Why a group of scientists grew human heart tissue on spinach

Everyone knows that eating vegetables is great for maintaining heart health, but what about using leafy greens to create part of a human heart?

Although the research is still in its infancy, a group of scientists from Massachusetts’s Worcester Polytechnic Institute (WPI) has been able to successfully grow heart tissue on the leaves of spinach with the aim of one day being able to use the plant to replace diseased tissue in human hearts, such as those affected by a heart attack.

In a study published online ahead of its release in next month’s journal Biomaterials, senior author and bioengineering professor Glenn Gaudette and his team at WPI report being able to grow human heart cells that could contract or beat after five days for a total of 21 days straight.

With a chronic shortage of donor organs, researchers have resorted to engineering large-scale human tissue using techniques such as 3-D printing. One complex problem that has impeded this research, however, is how to recreate a small, intricate vascular system in order to deliver oxygen and nutrients required for proper tissue growth.

“One of the big problems in tissue engineering today is getting blood supply to the newly-created tissue,” Gaudette explained to in a phone interview from Worcester, Mass.

To overcome this problem, scientists have started looking at plants for a potential solution. Bioengineering researchers have begun experimenting with growing organs on different plants using their branching network of veins, which delivers water and nutrients to the leaves.

The University of Ottawa’s Pelling Lab has been testing plant-based biomaterials for growing tissue for the past four years. The lab’s work of cultivating a human ear on an apple slice made headlines last year and attracted international attention to the emerging field.

“It’s just funny. A few years ago I was literally presenting our work and being laughed at in conferences and now other groups are actually saying, ‘Hey it wasn’t so crazy,’” Andrew Pelling, the lab’s founder remarked during a phone interview from Ottawa.

Why spinach?

The scientists at WPI have been working in the field of cardiac research for a number of years and realized the potential in plants, and spinach in particular, just by looking at them. Joshua Gershlak, a graduate student and the study’s lead author, said they were inspired to use spinach when they noticed it looks pretty similar to a human heart’s aorta, the main artery extending from the heart.

“When you look at spinach, when you hold it up to the light, you can see the nice veins passing through the leaf. It turns out that the system of pipes, the vasculature in the leaf, is very similar to human muscle tissue,” Gaudette added.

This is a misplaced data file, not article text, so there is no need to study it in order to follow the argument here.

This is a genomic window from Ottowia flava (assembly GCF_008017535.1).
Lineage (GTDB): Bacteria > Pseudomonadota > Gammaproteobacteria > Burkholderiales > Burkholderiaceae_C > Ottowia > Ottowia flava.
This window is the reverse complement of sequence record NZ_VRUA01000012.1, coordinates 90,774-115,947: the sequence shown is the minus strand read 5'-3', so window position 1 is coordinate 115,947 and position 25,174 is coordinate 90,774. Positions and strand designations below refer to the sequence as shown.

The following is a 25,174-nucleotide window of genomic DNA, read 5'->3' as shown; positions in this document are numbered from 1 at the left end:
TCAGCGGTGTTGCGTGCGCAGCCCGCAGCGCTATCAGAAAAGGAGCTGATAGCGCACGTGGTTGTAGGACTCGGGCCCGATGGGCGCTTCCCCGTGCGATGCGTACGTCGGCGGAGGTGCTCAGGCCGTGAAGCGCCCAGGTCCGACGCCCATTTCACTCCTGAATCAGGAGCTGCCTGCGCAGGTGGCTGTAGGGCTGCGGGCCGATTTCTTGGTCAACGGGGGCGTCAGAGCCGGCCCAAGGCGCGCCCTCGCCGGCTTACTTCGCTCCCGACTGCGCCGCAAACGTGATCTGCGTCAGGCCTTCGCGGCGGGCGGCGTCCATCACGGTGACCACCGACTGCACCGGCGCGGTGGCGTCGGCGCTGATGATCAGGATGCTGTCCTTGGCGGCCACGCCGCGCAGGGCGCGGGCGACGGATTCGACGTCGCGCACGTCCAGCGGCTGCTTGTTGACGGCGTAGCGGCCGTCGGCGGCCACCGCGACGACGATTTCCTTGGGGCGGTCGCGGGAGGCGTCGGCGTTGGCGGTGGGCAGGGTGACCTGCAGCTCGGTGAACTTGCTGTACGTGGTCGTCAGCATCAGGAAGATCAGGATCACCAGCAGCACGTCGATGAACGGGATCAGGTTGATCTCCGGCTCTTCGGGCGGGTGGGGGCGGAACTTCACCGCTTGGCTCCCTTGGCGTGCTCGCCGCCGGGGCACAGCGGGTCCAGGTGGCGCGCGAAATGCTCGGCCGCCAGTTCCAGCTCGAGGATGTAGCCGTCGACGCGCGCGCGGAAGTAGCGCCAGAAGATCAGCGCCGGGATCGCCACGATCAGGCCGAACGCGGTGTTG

In order to create the right conditions on the spinach for human heart cells to grow, the researchers used a process called “decellurization” to strip the plant of its cells. To do this, Gershlak said the team used detergents and soaps found in body wash, but in a much higher concentration, and pumped them through the leaf’s veins. The spinach’s plant vasculature made up of primarily cellulose is all that’s left once the stripping process is complete.

Gaudette said the nice thing about the decellurization process is that it rids the biomaterial of its natural cells, which the human body ordinarily rejects during a transplant. He cited the example of a heart transplant and how it’s the new organ’s cells that are rejected by the recipient. In the case of spinach, its cells would be stripped away, making it potentially easier for the body to accept; however, biocompatibility tests still need to be conducted.

“The material that’s left behind, the cellulose, is actually pretty compatible. It’s been used in a bunch of different applications,” Gaudette said.

More research needed

Andrew Pelling, from the University of Ottawa, cautioned against reading too much into studies in their early stages, such as the one from WPI. He said the research shows promise but that it’s still a relatively small experiment.

“I don’t want people to get their hopes up when it’s still way too early,” Pelling said.

The researcher said media coverage on plant-based biomaterials can be overblown or over-interpreted and there’s still a lot of work to be done in the field.

“If as a scientific community, we want our opinion and knowledge to be respected by decision makers then we have to make sure that what’s being put out there is the truth and not hype because that’s not much better than putting out nonsense,” he warned.

Pelling did say, however, that he’s encouraged that other groups, such as the WPI researchers, are delving into this field.

“This is how science works. Other groups reproduce your work, they extend it and they move in new directions,” he said. “That’s the cool part about science and discovery.”

Gaudette acknowledged his team has a lot of work to do before spinach is used to grow tissue for a human heart. He said the next steps for the researchers will be to conduct biocompatibility tests to understand how the body would react to this type of plant material inside it. He said they also still need to solve some issues surrounding blood flow in a plant’s vascular network.

Despite its early stages, Gaudette said he’s optimistic about the future possibilities of plant-based bioengineering.

“One of the exciting things for me about this area of research is really the dreaming,” he said. ““I think we’re just on the tip of the iceberg here and I hope we’ll see a lot more applications.”


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